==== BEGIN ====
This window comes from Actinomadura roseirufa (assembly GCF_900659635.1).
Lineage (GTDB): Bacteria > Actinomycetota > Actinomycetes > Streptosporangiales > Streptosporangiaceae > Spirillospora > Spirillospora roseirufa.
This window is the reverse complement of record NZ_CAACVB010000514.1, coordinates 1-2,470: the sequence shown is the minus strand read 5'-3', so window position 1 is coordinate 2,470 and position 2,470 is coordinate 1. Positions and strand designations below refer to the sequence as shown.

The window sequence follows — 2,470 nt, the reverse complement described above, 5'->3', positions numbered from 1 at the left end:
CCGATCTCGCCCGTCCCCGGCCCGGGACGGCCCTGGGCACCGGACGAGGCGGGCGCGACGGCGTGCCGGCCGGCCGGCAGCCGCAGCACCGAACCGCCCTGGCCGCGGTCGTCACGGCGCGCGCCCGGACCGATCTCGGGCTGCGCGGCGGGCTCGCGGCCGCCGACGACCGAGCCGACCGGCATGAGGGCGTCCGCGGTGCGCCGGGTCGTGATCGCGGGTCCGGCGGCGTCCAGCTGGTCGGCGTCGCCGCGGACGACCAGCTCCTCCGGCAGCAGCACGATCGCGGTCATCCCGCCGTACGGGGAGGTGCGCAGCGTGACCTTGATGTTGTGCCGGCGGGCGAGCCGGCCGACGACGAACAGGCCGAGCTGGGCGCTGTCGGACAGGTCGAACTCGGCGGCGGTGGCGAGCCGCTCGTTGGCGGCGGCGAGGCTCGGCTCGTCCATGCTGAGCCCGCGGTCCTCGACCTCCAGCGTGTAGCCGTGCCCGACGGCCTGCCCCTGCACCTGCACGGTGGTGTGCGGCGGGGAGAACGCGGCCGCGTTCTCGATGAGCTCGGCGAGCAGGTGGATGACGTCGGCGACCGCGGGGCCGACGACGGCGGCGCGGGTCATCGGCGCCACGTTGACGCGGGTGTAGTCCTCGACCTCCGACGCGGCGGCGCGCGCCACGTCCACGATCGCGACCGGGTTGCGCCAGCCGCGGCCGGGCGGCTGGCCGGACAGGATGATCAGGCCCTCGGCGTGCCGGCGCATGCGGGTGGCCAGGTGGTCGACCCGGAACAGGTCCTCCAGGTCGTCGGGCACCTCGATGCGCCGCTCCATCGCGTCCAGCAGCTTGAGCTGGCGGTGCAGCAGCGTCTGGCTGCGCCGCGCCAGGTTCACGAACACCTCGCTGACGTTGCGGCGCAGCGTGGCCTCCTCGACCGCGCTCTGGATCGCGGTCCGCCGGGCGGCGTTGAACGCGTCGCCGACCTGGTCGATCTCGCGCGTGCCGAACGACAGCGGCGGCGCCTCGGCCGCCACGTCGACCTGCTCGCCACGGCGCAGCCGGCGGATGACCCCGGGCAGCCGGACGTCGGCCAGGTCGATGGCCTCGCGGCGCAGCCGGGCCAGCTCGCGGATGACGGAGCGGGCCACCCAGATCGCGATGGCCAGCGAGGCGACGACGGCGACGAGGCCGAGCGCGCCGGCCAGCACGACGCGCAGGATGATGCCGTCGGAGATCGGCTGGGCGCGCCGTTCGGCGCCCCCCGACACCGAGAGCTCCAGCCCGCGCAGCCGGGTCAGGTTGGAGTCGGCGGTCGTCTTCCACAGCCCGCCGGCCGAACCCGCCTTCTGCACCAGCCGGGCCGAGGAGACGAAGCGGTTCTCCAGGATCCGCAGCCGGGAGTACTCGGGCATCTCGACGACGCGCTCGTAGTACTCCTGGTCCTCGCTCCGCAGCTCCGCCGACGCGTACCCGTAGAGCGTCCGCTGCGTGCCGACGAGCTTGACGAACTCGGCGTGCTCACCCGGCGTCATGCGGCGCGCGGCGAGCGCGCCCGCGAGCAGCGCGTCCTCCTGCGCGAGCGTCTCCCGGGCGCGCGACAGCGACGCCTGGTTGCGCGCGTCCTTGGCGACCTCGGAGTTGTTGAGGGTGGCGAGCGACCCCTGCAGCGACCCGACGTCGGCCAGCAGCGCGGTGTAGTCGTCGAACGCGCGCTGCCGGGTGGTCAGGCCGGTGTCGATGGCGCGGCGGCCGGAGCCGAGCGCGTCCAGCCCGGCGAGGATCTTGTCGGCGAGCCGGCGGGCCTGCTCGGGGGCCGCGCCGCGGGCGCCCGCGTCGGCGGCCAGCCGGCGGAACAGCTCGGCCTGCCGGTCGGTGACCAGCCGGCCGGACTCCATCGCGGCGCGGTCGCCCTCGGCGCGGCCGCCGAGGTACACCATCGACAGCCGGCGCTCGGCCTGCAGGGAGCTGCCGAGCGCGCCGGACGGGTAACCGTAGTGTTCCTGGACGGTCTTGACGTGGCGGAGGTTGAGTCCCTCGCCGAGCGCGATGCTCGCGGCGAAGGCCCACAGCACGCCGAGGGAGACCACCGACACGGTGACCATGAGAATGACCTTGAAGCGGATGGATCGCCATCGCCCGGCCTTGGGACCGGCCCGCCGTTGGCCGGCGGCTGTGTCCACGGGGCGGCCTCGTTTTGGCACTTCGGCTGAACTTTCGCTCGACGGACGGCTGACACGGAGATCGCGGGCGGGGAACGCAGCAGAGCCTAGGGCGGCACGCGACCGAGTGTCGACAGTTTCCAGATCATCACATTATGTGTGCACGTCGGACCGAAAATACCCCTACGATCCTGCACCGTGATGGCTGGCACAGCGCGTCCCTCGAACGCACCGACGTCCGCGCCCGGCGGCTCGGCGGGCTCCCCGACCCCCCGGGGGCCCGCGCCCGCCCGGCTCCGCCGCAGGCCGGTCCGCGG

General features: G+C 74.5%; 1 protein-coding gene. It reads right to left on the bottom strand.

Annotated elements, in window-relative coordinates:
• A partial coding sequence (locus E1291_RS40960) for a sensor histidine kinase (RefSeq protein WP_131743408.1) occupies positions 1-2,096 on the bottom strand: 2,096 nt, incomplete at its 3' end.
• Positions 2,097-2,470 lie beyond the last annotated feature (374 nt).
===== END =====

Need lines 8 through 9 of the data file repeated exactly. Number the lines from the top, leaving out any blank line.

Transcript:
• A partial coding sequence (locus E1291_RS40960) for a sensor histidine kinase (RefSeq protein WP_131743408.1) occupies positions 1-2,096 on the bottom strand: 2,096 nt, incomplete at its 3' end.
• Positions 2,097-2,470 lie beyond the last annotated feature (374 nt).